The process of ending a marriage is hard. It can be even more challenging when you’ve been together for so long. Gray divorce is the term used to describe the separation or split between couples who have been married for 20 years or more. Also known as “diamond divorce” or “silver splitter,” this trend appears to have risen over the past three decades.
There are unique reasons for the breakup of every marriage, so there is no straightforward answer as to why gray couples divorce. However, there are specific trends common to gray divorces.
Why are Gray Divorce Rates Rising?
Couples with financial challenges are likelier to break up. Marriages with only one breadwinner are also likely to end in divorce, especially if the other partner is not thrifty. Some partners choose to delay divorce until they attain some degree of financial stability. Financially independent women are also likelier to walk away from a failing marriage than not.
Reduced Stigma Around Divorce
Older people grew up in a generation that frowned on divorce for cultural or religious reasons. Issues like infidelity or remarriage no longer carry the stigma they once did. Times have changed and ending a failing marriage has become an acceptable option.
Better Health and Longer Life Expectancy
Improved healthcare and longer life expectancy mean members of the older generation are better equipped physically to explore new interests. Disability rates have declined, and people feel well enough to initiate new relationships. Thus, baby boomers with spouses who cannot keep up with their vigor tend to favor divorce.
In the past, marriages were built on mutual goals like owning a house, raising kids, and building a comfortable nest egg. An evolving world means that more people now have more aspirations beyond the tiring routine of home building and consider divorce an option.
Couples with grown kids who have left home, often known as "empty nesters", sometimes find that the purpose and flavor of the marriage wane with the kids’ departure. Some couples with failing marriages endure till the last kid flies the coop, probably waiting till the kids can handle the fallout of the marriage.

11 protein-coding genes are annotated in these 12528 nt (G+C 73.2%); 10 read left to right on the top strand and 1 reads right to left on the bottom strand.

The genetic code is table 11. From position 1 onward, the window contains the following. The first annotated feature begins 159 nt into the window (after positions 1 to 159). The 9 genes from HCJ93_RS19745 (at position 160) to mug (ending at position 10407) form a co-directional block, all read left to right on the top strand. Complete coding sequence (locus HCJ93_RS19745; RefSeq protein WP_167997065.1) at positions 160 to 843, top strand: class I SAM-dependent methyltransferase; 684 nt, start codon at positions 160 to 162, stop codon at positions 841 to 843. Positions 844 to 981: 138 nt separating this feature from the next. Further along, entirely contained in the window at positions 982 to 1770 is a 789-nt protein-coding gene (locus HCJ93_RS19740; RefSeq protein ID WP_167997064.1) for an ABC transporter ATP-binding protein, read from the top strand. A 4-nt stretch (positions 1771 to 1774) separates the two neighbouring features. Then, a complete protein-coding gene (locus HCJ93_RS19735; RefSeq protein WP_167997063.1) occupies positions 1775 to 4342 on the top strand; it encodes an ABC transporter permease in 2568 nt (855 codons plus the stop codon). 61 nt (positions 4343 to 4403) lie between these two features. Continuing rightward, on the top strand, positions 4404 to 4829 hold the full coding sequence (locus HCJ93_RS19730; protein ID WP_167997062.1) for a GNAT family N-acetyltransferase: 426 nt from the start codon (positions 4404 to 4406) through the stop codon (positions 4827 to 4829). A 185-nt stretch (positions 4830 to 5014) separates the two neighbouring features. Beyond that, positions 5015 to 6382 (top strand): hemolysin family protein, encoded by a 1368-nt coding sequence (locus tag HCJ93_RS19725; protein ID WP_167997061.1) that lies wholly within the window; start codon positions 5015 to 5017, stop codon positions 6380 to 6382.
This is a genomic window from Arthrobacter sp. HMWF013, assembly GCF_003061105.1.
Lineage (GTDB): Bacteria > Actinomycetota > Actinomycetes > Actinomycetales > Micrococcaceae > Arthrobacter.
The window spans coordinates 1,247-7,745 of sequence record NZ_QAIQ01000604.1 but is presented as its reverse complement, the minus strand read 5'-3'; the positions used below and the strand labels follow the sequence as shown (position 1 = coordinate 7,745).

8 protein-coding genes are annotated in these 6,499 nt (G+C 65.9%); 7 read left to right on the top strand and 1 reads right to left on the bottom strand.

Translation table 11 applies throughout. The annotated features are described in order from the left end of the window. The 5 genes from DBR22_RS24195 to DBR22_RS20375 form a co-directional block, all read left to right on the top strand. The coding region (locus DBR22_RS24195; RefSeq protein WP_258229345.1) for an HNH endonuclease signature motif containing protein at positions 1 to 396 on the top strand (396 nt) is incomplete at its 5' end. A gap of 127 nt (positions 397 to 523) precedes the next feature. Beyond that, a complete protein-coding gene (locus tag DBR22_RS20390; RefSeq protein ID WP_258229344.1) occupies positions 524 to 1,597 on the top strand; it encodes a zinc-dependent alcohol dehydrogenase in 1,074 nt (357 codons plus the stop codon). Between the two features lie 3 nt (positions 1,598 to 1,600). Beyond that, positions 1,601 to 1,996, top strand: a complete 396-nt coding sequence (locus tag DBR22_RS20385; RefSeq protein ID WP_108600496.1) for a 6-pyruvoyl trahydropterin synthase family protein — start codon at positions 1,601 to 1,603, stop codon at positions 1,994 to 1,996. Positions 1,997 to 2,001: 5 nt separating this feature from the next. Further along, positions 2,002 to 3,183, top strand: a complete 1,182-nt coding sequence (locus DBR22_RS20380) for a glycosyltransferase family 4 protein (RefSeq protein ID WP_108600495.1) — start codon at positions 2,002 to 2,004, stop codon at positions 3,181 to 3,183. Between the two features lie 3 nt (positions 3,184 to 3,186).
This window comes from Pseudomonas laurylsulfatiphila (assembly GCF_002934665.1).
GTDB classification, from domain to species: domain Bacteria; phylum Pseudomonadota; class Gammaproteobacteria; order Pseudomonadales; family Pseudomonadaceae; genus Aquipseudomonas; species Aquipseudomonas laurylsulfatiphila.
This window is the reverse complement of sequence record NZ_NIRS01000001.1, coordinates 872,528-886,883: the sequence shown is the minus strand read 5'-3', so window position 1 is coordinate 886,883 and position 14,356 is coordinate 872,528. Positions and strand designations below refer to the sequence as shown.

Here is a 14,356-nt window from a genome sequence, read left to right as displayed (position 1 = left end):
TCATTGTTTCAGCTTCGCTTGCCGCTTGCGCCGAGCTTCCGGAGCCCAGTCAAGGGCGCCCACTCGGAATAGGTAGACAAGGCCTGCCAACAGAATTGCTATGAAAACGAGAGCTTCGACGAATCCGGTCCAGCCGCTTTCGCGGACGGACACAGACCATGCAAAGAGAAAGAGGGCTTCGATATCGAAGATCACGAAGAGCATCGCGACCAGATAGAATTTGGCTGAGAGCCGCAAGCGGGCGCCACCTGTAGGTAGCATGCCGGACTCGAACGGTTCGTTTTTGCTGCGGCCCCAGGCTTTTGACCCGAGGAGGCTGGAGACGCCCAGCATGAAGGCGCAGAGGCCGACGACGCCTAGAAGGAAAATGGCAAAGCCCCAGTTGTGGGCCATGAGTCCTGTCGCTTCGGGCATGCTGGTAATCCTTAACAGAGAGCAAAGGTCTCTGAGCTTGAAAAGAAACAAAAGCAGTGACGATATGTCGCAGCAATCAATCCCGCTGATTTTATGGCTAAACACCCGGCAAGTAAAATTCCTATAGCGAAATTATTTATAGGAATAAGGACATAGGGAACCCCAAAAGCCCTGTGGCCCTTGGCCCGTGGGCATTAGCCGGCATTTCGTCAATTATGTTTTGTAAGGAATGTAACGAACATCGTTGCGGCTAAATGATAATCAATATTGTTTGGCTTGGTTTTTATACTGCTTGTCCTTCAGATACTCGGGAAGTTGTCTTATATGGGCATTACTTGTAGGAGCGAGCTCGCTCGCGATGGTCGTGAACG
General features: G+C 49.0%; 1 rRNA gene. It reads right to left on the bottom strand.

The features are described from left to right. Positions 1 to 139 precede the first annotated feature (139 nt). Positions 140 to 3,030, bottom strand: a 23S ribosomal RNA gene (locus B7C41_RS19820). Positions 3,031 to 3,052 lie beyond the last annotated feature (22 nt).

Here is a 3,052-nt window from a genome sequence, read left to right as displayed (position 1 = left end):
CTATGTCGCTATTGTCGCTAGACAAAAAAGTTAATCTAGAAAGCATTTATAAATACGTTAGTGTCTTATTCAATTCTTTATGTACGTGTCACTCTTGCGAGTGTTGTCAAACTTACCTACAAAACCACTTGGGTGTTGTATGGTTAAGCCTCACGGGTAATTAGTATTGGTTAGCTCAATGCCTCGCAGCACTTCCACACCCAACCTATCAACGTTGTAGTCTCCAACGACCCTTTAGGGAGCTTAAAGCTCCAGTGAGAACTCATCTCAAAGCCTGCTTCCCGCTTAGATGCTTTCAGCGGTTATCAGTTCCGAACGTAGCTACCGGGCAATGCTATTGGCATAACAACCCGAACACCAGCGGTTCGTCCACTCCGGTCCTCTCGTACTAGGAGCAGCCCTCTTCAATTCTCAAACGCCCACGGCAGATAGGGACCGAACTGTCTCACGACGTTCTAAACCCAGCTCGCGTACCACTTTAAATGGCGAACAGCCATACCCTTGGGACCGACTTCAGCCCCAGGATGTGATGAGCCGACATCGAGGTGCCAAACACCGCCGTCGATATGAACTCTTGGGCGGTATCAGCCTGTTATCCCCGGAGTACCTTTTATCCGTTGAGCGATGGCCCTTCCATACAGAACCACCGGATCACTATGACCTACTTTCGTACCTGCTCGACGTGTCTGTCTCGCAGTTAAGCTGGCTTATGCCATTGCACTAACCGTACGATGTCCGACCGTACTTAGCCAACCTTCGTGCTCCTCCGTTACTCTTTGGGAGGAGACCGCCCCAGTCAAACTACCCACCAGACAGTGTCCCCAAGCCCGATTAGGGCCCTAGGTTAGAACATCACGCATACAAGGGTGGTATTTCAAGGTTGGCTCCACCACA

Retirement often comes with an unexpected change in lifestyle that can negatively affect a marriage. Couples may realize that more free time together does not necessarily translate to more happiness or improved intimacy.
Given the rise of divorce in couples over 50, it can often raise questions about how they’ll navigate older age alone.
If so, this recent guide for older adults living alone includes practical tips and local resource recommendations from geriatric health experts and advocates, such as:
- Suggestions for living independently (and thriving) without becoming lonely
- Examples of how to age in place using in-home help and technology (especially if one partner was more dependent on the other)
- Little-known resources like NCOA’s own BenefitsCheckUp tool, which helps older adults identify their potential eligibility for benefits and programs
Implications of Gray Divorce
The initiator of a gray divorce will usually handle the fallout of divorce better than the other person. However, both parties must reach an agreement on some critical issues:
Dividing assets during divorce is often complicated, and both parties must find a way to determine who gets what. They may need to consult an asset division attorney to help them understand how asset division works in divorce.
Splitting Retirement Accounts
Retirement accounts are typically split between the couple by calculating the value created through the period between wedding and divorce.
In some cases, a judge may have to determine whether a spouse is entitled to support and to what degree. Having an alimony attorney to help advocate for your side of the support discussion is always beneficial.
Older people have more healthcare needs, and this can be a severe issue in a gray divorce. If their partner’s healthcare insurance covers a spouse, a split can significantly increase healthcare-related expenditure.
The Way Forward
Are you going through a gray divorce or plan to? It is important to have a clear plan for this new phase of your life. A lengthy court divorce can be challenging for all parties, so you may want to explore more cost-effective and less difficult divorce processes like mediation or arbitration.
If you’re considering a gray divorce and want to understand your options better, we can help. The Law Offices of Molly B. Kenny serve a diverse range of clients in the Seattle area and have decades of experience dealing with gray divorce issues. Call our divorce attorneys in Bellevue, Washington, at (425) 460-0550 to schedule a consultation or send us a message through our online contact form.